Standing up to be a leader


Freshmen selected to attend the trip drew the silhouette of a leader, including details of what they think makes a good leader, like big feet that show a leader needs to fill big shoes. "I learned about other people's perspective on what it takes to make a good leader," freshman Andrew Yazdi said.

Being a leader is not easy, but giving in to peer pressure is. That is why Stand Up 9 Leadership Academy recruited freshmen to attend a leadership training on Feb. 19.

Tommie Rowe, gym teacher, is the Safe and Drug-Free leader in charge of recruiting students to join Stand Up 9. These students attended a training at Camp Wyman in Eureka, MO and participated in activities with freshmen from other Parkway schools.

“The long term goals for students that are apart of this program is to spread the word about living a drug free life at West and in our community.  We want to give our students the knowledge to make good decisions when they have the choice to be drug free or not,” Rowe said.

The students selected to be a part of this program have been recommended by teachers because they display the ability to become excellent leaders.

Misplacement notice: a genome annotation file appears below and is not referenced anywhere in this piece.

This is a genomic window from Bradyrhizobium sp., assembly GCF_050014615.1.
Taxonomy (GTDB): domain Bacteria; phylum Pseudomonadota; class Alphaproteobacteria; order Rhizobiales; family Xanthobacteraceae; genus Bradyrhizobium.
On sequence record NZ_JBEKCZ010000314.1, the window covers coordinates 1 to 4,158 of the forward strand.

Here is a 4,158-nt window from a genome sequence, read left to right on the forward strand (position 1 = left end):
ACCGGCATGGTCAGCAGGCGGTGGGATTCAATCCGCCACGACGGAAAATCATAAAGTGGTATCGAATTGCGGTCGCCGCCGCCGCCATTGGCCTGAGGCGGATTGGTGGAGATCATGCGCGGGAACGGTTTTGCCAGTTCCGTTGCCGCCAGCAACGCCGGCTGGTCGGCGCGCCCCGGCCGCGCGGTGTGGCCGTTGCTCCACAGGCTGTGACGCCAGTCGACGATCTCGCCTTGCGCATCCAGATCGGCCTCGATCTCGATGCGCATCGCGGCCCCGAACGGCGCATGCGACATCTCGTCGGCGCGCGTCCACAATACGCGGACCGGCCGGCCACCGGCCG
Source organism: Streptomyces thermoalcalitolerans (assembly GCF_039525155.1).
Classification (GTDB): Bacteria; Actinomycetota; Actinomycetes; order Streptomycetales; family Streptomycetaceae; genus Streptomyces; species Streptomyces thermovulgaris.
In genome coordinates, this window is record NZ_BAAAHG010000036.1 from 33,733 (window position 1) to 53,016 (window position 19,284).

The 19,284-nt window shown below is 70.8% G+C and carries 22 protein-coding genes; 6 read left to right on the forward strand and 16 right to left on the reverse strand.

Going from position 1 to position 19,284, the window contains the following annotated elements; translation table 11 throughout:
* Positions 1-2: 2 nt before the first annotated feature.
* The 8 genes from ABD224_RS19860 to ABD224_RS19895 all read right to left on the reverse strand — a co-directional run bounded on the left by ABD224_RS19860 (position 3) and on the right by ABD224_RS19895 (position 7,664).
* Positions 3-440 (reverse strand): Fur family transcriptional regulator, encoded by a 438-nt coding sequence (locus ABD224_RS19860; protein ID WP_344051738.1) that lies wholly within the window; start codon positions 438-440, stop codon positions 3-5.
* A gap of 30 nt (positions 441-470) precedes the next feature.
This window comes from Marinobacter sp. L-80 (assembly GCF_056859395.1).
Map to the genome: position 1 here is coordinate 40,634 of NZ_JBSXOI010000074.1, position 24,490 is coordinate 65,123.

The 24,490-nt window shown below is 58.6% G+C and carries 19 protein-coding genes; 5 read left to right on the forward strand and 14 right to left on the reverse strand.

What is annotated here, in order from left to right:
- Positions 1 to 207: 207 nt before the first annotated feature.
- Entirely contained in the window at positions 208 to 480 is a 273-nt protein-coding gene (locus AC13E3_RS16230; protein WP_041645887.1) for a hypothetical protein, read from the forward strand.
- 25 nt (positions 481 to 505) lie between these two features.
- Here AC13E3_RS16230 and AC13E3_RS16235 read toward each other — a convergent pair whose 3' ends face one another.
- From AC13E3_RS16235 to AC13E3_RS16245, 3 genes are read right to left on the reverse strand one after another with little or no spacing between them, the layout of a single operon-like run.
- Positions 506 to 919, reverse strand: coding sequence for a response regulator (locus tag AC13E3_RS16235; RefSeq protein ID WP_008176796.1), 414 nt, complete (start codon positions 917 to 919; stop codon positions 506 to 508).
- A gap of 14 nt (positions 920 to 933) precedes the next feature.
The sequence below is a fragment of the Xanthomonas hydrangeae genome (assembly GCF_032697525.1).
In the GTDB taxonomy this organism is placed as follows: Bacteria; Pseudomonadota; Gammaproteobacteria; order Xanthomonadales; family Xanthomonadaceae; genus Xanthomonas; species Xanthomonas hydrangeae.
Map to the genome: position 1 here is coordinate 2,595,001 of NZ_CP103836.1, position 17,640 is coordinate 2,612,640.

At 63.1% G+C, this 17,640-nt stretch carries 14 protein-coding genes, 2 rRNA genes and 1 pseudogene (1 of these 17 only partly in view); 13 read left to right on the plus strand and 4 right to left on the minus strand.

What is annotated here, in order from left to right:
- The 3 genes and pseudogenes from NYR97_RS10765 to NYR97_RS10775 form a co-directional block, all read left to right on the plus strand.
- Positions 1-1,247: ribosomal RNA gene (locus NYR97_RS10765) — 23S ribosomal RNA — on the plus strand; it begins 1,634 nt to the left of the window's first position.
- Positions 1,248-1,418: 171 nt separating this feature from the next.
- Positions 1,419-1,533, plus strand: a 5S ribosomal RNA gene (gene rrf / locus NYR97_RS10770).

“I decided to jump on and just try applying to Stand Up 9, and it was a surprise to me that I was accepted. I hope to learn to be a better leader and to do the right things that will keep me away from drugs,” freshman Chris Bass said.

All of the candidates pledge to be drug-free and must succeed academically and socially in order to attend the training.

“I was really looking for a way to gain leadership experience and understand how to be a leader, so I was really happy when I was accepted to be in Stand Up 9. I hope to use the skills I learn in a situation where I need to be a role model for other people and when I need to advocate for myself and stand up for what I think is right,” freshman Colleen Smith said.

The training helped these students further develop skills needed to participate in drug-free activities for school. Next year, these students will be able to take part in High School Heroes, where students will be able to visit the middle school and educate younger students about the importance of having a drug-free life.

Teachers who are the Safe and Drug-Free leaders from other schools accompanied students to the training and led group activities and discussions to show students the importance of being a leader and setting good examples for other students.

“Living a drug free life is the best life for all people but especially for our students,” Rowe said.